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Family Visa Backlog – Congress Takes a First Step Towards Reform

Today, Congress embarked on figuring out what to do about family immigration, particular the visa backlog that has become synonymous with family immigration to the United States.  Should Congress do away with certain family preference categories in order to help manage the nuclear family?  If Congress agrees that the nuclear family should take priority over all other family arrangements, then how will it revise the immigration system to meet that priority? Today’s hearing comprised of the following witnesses:

  • Randall Emery, President of the American Families United
  • Mathi Mugilan Paguth Arivalan, Legal Permanent Resident
  • Demetrios Papademetriou, President Migration Policy Institute
  • Clarissa Martinez-De-Castro, Director, National Council of La Raza

The Second Preference F2A Category

Each year, the Department of State allocates 115,000 visas under the Second Preference Category.  This preference category is currently experiencing a backlog of about 700,000, as indicated by the Migration Policy Institute’s testimony.  The data is derived from the Department of State’s National Visa Center and excludes filings that are sent to the USCIS, which is believed to be a much larger number. The Migration Policy Institute has been conducting migration studies from around the world for years, looking at each country’s immigration policy and how “nimble” those policies are to migration issues.  In comparison to other countries, the extended waiting periods imposed on LPRs and their nuclear families in the U.S. is “unique.”  [That’s certainly putting it lightly.] Most importantly, it is precisely these long waiting periods that incentivize individuals to break U.S. immigration laws.  In fact, Ranking Member Zoe Lofgren (D-CA) asked what the country had to gain by separating wives and husbands and parents from their children.  Mr. Papademetriou commented that, “Separating spouses and children is unnatural.”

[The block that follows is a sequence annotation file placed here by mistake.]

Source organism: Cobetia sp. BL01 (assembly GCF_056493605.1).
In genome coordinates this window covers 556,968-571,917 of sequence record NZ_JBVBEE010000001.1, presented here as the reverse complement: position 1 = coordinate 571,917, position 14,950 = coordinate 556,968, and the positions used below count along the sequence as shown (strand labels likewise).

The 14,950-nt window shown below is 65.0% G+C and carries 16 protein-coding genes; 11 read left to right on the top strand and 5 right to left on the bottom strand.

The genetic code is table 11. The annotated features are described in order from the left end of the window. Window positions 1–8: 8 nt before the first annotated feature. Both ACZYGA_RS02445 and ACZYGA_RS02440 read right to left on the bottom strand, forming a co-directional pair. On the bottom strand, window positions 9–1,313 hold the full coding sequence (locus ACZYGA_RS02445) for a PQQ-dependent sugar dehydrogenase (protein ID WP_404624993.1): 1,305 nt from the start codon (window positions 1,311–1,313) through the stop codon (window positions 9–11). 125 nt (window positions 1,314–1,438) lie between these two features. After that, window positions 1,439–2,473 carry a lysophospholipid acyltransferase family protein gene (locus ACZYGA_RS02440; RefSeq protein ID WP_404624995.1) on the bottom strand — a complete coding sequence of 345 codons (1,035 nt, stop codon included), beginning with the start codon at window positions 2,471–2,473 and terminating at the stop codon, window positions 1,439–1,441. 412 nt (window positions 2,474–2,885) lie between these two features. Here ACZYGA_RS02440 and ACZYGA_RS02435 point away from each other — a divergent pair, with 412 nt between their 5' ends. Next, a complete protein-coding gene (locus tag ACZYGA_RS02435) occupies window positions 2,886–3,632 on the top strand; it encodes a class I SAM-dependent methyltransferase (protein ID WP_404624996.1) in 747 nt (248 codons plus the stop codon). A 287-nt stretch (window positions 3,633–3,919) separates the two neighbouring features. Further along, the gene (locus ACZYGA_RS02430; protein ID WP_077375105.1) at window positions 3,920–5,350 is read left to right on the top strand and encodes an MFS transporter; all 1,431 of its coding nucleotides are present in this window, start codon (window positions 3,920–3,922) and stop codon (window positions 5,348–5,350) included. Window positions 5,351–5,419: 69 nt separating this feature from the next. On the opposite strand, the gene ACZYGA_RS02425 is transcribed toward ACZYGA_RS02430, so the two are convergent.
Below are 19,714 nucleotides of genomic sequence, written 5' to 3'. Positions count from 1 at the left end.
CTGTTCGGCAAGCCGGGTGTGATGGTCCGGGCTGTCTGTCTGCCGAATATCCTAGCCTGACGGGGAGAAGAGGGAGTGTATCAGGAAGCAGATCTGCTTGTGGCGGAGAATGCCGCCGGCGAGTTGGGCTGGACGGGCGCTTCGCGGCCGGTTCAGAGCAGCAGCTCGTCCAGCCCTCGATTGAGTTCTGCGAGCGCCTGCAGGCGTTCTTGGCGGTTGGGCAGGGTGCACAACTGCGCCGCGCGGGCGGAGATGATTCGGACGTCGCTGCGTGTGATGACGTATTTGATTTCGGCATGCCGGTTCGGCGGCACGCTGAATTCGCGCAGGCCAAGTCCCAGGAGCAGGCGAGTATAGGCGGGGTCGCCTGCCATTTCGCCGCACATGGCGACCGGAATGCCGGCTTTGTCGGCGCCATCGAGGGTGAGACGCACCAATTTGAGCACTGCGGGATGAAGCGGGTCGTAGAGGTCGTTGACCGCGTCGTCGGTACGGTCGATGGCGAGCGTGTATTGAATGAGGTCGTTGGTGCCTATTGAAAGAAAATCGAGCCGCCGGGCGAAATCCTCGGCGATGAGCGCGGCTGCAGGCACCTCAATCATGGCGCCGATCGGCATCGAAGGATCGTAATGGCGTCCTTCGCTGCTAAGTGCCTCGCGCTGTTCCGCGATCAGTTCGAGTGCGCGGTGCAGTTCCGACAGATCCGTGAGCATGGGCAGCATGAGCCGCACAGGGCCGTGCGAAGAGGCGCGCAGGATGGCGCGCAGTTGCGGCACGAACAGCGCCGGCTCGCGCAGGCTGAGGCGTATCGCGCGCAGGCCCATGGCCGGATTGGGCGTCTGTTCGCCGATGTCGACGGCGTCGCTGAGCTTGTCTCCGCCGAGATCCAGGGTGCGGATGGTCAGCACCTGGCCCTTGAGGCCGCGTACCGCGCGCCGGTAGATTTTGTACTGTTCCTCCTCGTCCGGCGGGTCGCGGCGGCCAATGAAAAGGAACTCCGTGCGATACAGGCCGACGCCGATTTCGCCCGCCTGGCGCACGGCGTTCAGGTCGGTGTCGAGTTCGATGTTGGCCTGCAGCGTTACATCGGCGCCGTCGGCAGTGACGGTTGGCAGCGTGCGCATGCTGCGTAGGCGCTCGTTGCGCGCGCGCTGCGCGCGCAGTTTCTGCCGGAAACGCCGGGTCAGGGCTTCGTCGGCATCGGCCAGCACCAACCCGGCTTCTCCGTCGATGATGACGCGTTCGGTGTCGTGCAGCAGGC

Reducing the F2A Visa Backlog

The American Families United testified on their goal to unite nuclear families in the U.S., be it spouses and children of U.S. citizens or legal permanent residents, mainly in reference to the F2A visa preference category.  Its desire is to have Congress fold the F2A category into the Immediate Relatives category, in order to eliminate any waiting period for spouses and children of legal permanent residents.  This recommendation was also favored by the Migration Policy Institute, and surprisingly, well-received by Representative Raul Labrador (R-ID). The current waiting period for those in this category are roughly two years but even longer for families in certain countries, like Mexico and the Philippines. The other alternative, recommended by the Migration Policy Institute, is to revise the “V” non-immigrant visa to allow for spouses and unmarried children of LPRs to come to the U.S. by removing certain provisions in that were written into the Legal Immigration Family Equity Act of 2000.

Temporary Workers Get Better Treatment

The disparity of encouraging nuclear families amongst temporary workers and legal permanent residents is wide.  Temporary workers are allowed to have their children and spouses join them in the U.S. at any point during their temporary assignment in the U.S.  Meanwhile, an LPR who is single and later marries a foreign national may not have their foreign spouses or children join them right away.  LPRs must wait endure the current wait times set by the Department of State.

Inclusive of all Groups

The National Council of La Raza was eager to remind the Representatives that an immigration bill should also include pathways for all kinds of families, including same-sex couples.  The issue of same-sex couples has yet to be officially addressed in any immigration proposal.


Time will tell how Congress receives the above testimony and how it will be incorporated, if at all, into a comprehensive immigration bill.  Have comments?  We’d love to hear from you.